A couple weeks ago, I began pondering the idea of moving home to save money for grad school, or wherever I end up going. That day, my doorbell rang. It was a man, who asked me if anyone in my complex happened to be renting out their condo. Aha! The slap in the face I needed!
...Actually, I think at this point maybe God was trying to comment on my inability to recognize subtlety in the ways of the world.
But anyway, I knew if I didn't rent my condo to this guy, I may never find my true path in life. Done deal. Him and his wife are moving in next month.
And me? Selling all my stuff. Downsizing in a major way. In a few months, I might get into school. Or I might just start traveling and not come back. But either way, I won't be sorry I gave up my home and my belongings. It's what was supposed to happen.
The art of losing isn't hard to master;
so many things seem filled with the intent
to be lost that their loss is no disaster,
Lose something every day. Accept the fluster
of lost door keys, the hour badly spent.
The art of losing isn't hard to master.
Then practice losing farther, losing faster:
places, and names, and where it was you meant
to travel. None of these will bring disaster.
I lost my mother's watch. And look! my last, or
next-to-last, of three beloved houses went.
The art of losing isn't hard to master.
I lost two cities, lovely ones. And, vaster,
some realms I owned, two rivers, a continent.
I miss them, but it wasn't a disaster.
-- Even losing you (the joking voice, a gesture
I love) I shan't have lied. It's evident
the art of losing's not too hard to master
though it may look like (Write it!) a disaster.
Tuesday, November 16, 2010
Monday, November 15, 2010
I love bed time. I love being cozy in my bed. PJ's. Reading, or doing a crossword puzzle. And most of the time... I really love sharing my bed.
Yeah, that's the part I knew you would think was scandalous.
But really, it's just nice to share the whole bed time experience with someone- regardless of whether they're a platonic or romantic friend. I love to share my favorite bed time book- Eloise in the Plaza. Or take turns reading the words of my dear friends Mr. Cummings or Ms. Browning. Just talk and be warm.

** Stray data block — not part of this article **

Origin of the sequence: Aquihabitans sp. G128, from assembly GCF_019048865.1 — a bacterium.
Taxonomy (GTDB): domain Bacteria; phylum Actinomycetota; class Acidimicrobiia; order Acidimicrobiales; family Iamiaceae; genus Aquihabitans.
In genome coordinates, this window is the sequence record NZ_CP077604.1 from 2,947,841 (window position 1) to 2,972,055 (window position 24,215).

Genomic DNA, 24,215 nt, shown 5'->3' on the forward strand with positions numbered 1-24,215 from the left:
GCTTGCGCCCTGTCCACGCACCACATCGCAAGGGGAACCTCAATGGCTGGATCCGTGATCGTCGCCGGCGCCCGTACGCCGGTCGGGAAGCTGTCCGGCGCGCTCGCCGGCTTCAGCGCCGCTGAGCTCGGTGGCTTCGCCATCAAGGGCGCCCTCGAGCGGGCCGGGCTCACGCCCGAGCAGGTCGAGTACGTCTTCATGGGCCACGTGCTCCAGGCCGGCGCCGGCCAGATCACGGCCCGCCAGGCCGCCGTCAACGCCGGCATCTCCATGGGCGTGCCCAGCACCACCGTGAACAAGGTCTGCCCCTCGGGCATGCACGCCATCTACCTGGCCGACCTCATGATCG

Rudy (or Rudolfo the Pooh), my aunt's jack russel/pug/chihuahua, spent last weekend with me. I let him sleep in my bed. He gets as close to me as possible, then curls up like a potato bug and doesn't move all night. It's so endearing, and helped take the edge off of the loneliness. This is his bed time picture. He loves blankets, being warm, and cuddling, just like me.
I've always been a terrible sleeper- I just lay there and worry. I think sometimes it helps to just have someone there, to know someone is at peace in my presence. It inspires me to calm down and sleep, myself.
That's what I'm missing most right now. I'd like to say goodnight to someone.
Saturday, November 13, 2010
Or end of relationship. My best friend summed it up like this- "You went all in. And you lost."
That's exactly how it went. Except for one small thing. This whole time, I thought we were playing on a team. Together. Now I know it was exactly the opposite.
When you bet everything you have, and lose it all, the very worst thing someone can do is ask if you want to play another hand. They don't even realize you have nothing left. They've taken everything, and still assume you're going to come up with more to throw in. You've been holding on for so long, one more hand, and another, and another. And after awhile they don't think you'll ever give up. That's when people start taking advantage. They can't believe it when you finally walk away.
Here's the thing about gambling. You never know who's going to hustle you. You just hope it's not the person you love.
Thursday, November 4, 2010
It starts to build up. Time flies by, and suddenly you realize you've gained 30 pounds, acquired clutter, and spent years giving priority to people who are emotionally unavailable. A life full of things that keep you occupied, but don't actually fulfill.
These situations don't just occur on their own. They happen when you don't want to believe what's actually going on. You have to recognize the signs and deal with them early on. Cut your calories after you gain the first couple pounds. Clean out your closet. Say goodbye after the first promise is not kept. That's the easy way.
When you don't accept it in the beginning, it's just your own fault for letting it happen. Excess weight doesn't go away by itself- you have to make the decision. And at that point, all you can do is go forward. Learn how to avoid the same mistakes next time.
2 months ago I began giving away my clothes and counting my calories. Today I am 10 pounds lighter, not counting the clothes I got rid of.
In another month or two I will have no excess weight left, in any form.
Although I might keep my hair long.